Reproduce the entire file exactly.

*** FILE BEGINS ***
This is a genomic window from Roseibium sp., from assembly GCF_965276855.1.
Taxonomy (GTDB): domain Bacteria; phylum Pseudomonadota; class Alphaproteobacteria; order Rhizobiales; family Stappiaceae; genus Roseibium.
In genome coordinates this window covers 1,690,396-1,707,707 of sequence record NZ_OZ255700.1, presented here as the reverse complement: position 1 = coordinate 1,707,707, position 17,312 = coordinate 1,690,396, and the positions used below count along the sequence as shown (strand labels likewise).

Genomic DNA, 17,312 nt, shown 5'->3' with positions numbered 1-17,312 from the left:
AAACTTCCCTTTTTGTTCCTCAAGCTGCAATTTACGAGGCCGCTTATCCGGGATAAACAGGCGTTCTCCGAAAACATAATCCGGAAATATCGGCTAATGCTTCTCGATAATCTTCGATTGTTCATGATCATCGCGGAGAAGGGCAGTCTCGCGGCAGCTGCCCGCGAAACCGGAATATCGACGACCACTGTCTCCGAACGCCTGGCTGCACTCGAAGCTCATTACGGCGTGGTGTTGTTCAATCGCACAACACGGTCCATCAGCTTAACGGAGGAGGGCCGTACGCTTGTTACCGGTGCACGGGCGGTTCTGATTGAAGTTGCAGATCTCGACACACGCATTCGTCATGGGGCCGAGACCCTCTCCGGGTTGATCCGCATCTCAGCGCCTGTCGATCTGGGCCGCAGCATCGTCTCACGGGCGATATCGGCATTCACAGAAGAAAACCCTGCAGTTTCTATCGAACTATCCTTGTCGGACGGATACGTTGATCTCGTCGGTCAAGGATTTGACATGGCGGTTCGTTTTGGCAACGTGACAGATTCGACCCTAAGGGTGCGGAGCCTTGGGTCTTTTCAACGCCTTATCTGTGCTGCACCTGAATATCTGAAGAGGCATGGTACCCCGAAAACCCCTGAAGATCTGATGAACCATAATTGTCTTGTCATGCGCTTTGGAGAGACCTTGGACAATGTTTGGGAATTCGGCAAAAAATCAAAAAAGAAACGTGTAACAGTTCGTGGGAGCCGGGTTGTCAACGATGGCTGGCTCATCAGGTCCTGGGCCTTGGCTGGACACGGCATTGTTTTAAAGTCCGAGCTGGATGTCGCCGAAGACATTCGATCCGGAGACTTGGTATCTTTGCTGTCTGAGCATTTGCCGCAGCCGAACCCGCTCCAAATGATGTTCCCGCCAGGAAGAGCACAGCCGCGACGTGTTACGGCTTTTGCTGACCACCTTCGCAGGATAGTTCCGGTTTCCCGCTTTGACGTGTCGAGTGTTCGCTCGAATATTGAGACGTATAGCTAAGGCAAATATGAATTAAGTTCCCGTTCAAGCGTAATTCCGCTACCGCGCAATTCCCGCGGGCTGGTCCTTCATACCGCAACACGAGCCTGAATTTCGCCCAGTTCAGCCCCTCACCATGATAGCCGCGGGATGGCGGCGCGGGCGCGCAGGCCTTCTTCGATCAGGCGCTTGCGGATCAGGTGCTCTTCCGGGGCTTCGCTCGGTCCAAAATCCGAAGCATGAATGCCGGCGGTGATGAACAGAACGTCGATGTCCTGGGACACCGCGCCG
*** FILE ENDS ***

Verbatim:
This is a genomic window from Roseibium sp., from assembly GCF_965276855.1.
Taxonomy (GTDB): domain Bacteria; phylum Pseudomonadota; class Alphaproteobacteria; order Rhizobiales; family Stappiaceae; genus Roseibium.
In genome coordinates this window covers 1,690,396-1,707,707 of sequence record NZ_OZ255700.1, presented here as the reverse complement: position 1 = coordinate 1,707,707, position 17,312 = coordinate 1,690,396, and the positions used below count along the sequence as shown (strand labels likewise).

Genomic DNA, 17,312 nt, shown 5'->3' with positions numbered 1-17,312 from the left:
AAACTTCCCTTTTTGTTCCTCAAGCTGCAATTTACGAGGCCGCTTATCCGGGATAAACAGGCGTTCTCCGAAAACATAATCCGGAAATATCGGCTAATGCTTCTCGATAATCTTCGATTGTTCATGATCATCGCGGAGAAGGGCAGTCTCGCGGCAGCTGCCCGCGAAACCGGAATATCGACGACCACTGTCTCCGAACGCCTGGCTGCACTCGAAGCTCATTACGGCGTGGTGTTGTTCAATCGCACAACACGGTCCATCAGCTTAACGGAGGAGGGCCGTACGCTTGTTACCGGTGCACGGGCGGTTCTGATTGAAGTTGCAGATCTCGACACACGCATTCGTCATGGGGCCGAGACCCTCTCCGGGTTGATCCGCATCTCAGCGCCTGTCGATCTGGGCCGCAGCATCGTCTCACGGGCGATATCGGCATTCACAGAAGAAAACCCTGCAGTTTCTATCGAACTATCCTTGTCGGACGGATACGTTGATCTCGTCGGTCAAGGATTTGACATGGCGGTTCGTTTTGGCAACGTGACAGATTCGACCCTAAGGGTGCGGAGCCTTGGGTCTTTTCAACGCCTTATCTGTGCTGCACCTGAATATCTGAAGAGGCATGGTACCCCGAAAACCCCTGAAGATCTGATGAACCATAATTGTCTTGTCATGCGCTTTGGAGAGACCTTGGACAATGTTTGGGAATTCGGCAAAAAATCAAAAAAGAAACGTGTAACAGTTCGTGGGAGCCGGGTTGTCAACGATGGCTGGCTCATCAGGTCCTGGGCCTTGGCTGGACACGGCATTGTTTTAAAGTCCGAGCTGGATGTCGCCGAAGACATTCGATCCGGAGACTTGGTATCTTTGCTGTCTGAGCATTTGCCGCAGCCGAACCCGCTCCAAATGATGTTCCCGCCAGGAAGAGCACAGCCGCGACGTGTTACGGCTTTTGCTGACCACCTTCGCAGGATAGTTCCGGTTTCCCGCTTTGACGTGTCGAGTGTTCGCTCGAATATTGAGACGTATAGCTAAGGCAAATATGAATTAAGTTCCCGTTCAAGCGTAATTCCGCTACCGCGCAATTCCCGCGGGCTGGTCCTTCATACCGCAACACGAGCCTGAATTTCGCCCAGTTCAGCCCCTCACCATGATAGCCGCGGGATGGCGGCGCGGGCGCGCAGGCCTTCTTCGATCAGGCGCTTGCGGATCAGGTGCTCTTCCGGGGCTTCGCTCGGTCCAAAATCCGAAGCATGAATGCCGGCGGTGATGAACAGAACGTCGATGTCCTGGGACACCGCGCCG